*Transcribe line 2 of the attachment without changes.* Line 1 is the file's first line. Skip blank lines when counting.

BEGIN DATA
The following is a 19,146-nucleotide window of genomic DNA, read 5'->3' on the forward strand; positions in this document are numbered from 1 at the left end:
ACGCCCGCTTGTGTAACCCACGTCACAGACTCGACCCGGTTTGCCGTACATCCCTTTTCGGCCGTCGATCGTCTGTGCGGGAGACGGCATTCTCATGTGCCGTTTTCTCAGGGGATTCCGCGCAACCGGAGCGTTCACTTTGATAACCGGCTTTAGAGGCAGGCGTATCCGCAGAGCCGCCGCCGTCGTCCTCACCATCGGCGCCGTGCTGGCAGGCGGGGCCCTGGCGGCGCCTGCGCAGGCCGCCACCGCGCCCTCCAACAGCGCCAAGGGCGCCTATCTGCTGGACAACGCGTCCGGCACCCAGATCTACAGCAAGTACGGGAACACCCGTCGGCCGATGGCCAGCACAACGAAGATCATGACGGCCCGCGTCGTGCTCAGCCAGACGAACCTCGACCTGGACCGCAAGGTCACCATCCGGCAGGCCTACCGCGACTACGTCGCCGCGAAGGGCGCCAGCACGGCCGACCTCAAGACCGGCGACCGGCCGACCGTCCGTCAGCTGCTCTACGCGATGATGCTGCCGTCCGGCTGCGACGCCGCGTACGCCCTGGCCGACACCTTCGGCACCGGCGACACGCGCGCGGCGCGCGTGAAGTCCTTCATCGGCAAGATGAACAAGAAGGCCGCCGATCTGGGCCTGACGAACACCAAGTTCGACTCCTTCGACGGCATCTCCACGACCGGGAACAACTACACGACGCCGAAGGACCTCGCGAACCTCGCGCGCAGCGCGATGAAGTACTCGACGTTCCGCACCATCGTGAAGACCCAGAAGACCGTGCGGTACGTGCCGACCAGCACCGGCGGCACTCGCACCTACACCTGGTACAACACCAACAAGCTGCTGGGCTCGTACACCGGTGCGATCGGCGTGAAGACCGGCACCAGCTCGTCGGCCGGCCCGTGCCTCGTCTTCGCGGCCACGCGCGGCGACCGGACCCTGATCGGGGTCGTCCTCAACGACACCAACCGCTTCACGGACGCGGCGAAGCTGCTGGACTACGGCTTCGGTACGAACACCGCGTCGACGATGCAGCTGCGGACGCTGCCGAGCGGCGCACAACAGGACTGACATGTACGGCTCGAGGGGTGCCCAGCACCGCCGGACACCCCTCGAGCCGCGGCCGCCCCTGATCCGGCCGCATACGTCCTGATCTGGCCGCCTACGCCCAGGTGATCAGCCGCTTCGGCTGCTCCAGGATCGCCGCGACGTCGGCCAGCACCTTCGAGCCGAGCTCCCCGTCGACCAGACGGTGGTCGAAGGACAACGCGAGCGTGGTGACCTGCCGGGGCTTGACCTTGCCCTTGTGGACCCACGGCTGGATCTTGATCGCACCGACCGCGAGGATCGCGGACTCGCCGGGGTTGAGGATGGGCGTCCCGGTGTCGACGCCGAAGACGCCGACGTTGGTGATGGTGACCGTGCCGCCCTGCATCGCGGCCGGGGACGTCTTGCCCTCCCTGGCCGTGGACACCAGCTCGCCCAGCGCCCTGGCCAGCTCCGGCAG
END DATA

ACGCCCGCTTGTGTAACCCACGTCACAGACTCGACCCGGTTTGCCGTACATCCCTTTTCGGCCGTCGATCGTCTGTGCGGGAGACGGCATTCTCATGTGCCGTTTTCTCAGGGGATTCCGCGCAACCGGAGCGTTCACTTTGATAACCGGCTTTAGAGGCAGGCGTATCCGCAGAGCCGCCGCCGTCGTCCTCACCATCGGCGCCGTGCTGGCAGGCGGGGCCCTGGCGGCGCCTGCGCAGGCCGCCACCGCGCCCTCCAACAGCGCCAAGGGCGCCTATCTGCTGGACAACGCGTCCGGCACCCAGATCTACAGCAAGTACGGGAACACCCGTCGGCCGATGGCCAGCACAACGAAGATCATGACGGCCCGCGTCGTGCTCAGCCAGACGAACCTCGACCTGGACCGCAAGGTCACCATCCGGCAGGCCTACCGCGACTACGTCGCCGCGAAGGGCGCCAGCACGGCCGACCTCAAGACCGGCGACCGGCCGACCGTCCGTCAGCTGCTCTACGCGATGATGCTGCCGTCCGGCTGCGACGCCGCGTACGCCCTGGCCGACACCTTCGGCACCGGCGACACGCGCGCGGCGCGCGTGAAGTCCTTCATCGGCAAGATGAACAAGAAGGCCGCCGATCTGGGCCTGACGAACACCAAGTTCGACTCCTTCGACGGCATCTCCACGACCGGGAACAACTACACGACGCCGAAGGACCTCGCGAACCTCGCGCGCAGCGCGATGAAGTACTCGACGTTCCGCACCATCGTGAAGACCCAGAAGACCGTGCGGTACGTGCCGACCAGCACCGGCGGCACTCGCACCTACACCTGGTACAACACCAACAAGCTGCTGGGCTCGTACACCGGTGCGATCGGCGTGAAGACCGGCACCAGCTCGTCGGCCGGCCCGTGCCTCGTCTTCGCGGCCACGCGCGGCGACCGGACCCTGATCGGGGTCGTCCTCAACGACACCAACCGCTTCACGGACGCGGCGAAGCTGCTGGACTACGGCTTCGGTACGAACACCGCGTCGACGATGCAGCTGCGGACGCTGCCGAGCGGCGCACAACAGGACTGACATGTACGGCTCGAGGGGTGCCCAGCACCGCCGGACACCCCTCGAGCCGCGGCCGCCCCTGATCCGGCCGCATACGTCCTGATCTGGCCGCCTACGCCCAGGTGATCAGCCGCTTCGGCTGCTCCAGGATCGCCGCGACGTCGGCCAGCACCTTCGAGCCGAGCTCCCCGTCGACCAGACGGTGGTCGAAGGACAACGCGAGCGTGGTGACCTGCCGGGGCTTGACCTTGCCCTTGTGGACCCACGGCTGGATCTTGATCGCACCGACCGCGAGGATCGCGGACTCGCCGGGGTTGAGGATGGGCGTCCCGGTGTCGACGCCGAAGACGCCGACGTTGGTGATGGTGACCGTGCCGCCCTGCATCGCGGCCGGGGACGTCTTGCCCTCCCTGGCCGTGGACACCAGCTCGCCCAGCGCCCTGGCCAGCTCCGGCAG